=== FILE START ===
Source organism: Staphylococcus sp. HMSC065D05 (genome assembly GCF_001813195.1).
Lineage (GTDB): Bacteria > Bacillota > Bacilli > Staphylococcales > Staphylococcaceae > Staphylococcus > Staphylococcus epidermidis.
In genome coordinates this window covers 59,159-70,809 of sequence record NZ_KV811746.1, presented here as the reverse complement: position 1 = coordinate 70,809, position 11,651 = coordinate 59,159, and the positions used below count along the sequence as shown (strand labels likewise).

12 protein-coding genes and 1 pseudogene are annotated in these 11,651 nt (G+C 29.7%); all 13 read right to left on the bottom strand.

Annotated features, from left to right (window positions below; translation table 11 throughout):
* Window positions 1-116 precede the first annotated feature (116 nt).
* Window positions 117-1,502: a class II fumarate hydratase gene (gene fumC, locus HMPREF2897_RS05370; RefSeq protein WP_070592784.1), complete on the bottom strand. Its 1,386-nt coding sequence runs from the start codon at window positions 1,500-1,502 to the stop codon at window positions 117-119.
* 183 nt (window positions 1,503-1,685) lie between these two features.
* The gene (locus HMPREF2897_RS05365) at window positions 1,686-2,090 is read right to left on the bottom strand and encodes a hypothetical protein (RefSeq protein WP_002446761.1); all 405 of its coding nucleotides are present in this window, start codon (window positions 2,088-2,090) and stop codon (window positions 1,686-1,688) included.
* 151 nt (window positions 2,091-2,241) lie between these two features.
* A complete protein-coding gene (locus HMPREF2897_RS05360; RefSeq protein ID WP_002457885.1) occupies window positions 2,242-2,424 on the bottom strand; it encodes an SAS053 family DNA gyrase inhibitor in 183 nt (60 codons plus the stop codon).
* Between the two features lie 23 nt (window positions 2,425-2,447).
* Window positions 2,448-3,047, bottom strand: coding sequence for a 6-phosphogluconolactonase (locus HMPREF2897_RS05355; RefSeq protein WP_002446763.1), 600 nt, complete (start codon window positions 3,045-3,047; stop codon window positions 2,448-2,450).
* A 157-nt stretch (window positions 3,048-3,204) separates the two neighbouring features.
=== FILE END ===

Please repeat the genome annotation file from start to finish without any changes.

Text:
Source organism: Staphylococcus sp. HMSC065D05 (genome assembly GCF_001813195.1).
Lineage (GTDB): Bacteria > Bacillota > Bacilli > Staphylococcales > Staphylococcaceae > Staphylococcus > Staphylococcus epidermidis.
In genome coordinates this window covers 59,159-70,809 of sequence record NZ_KV811746.1, presented here as the reverse complement: position 1 = coordinate 70,809, position 11,651 = coordinate 59,159, and the positions used below count along the sequence as shown (strand labels likewise).

12 protein-coding genes and 1 pseudogene are annotated in these 11,651 nt (G+C 29.7%); all 13 read right to left on the bottom strand.

Annotated features, from left to right (window positions below; translation table 11 throughout):
* Window positions 1-116 precede the first annotated feature (116 nt).
* Window positions 117-1,502: a class II fumarate hydratase gene (gene fumC, locus HMPREF2897_RS05370; RefSeq protein WP_070592784.1), complete on the bottom strand. Its 1,386-nt coding sequence runs from the start codon at window positions 1,500-1,502 to the stop codon at window positions 117-119.
* 183 nt (window positions 1,503-1,685) lie between these two features.
* The gene (locus HMPREF2897_RS05365) at window positions 1,686-2,090 is read right to left on the bottom strand and encodes a hypothetical protein (RefSeq protein WP_002446761.1); all 405 of its coding nucleotides are present in this window, start codon (window positions 2,088-2,090) and stop codon (window positions 1,686-1,688) included.
* 151 nt (window positions 2,091-2,241) lie between these two features.
* A complete protein-coding gene (locus HMPREF2897_RS05360; RefSeq protein ID WP_002457885.1) occupies window positions 2,242-2,424 on the bottom strand; it encodes an SAS053 family DNA gyrase inhibitor in 183 nt (60 codons plus the stop codon).
* Between the two features lie 23 nt (window positions 2,425-2,447).
* Window positions 2,448-3,047, bottom strand: coding sequence for a 6-phosphogluconolactonase (locus HMPREF2897_RS05355; RefSeq protein WP_002446763.1), 600 nt, complete (start codon window positions 3,045-3,047; stop codon window positions 2,448-2,450).
* A 157-nt stretch (window positions 3,048-3,204) separates the two neighbouring features.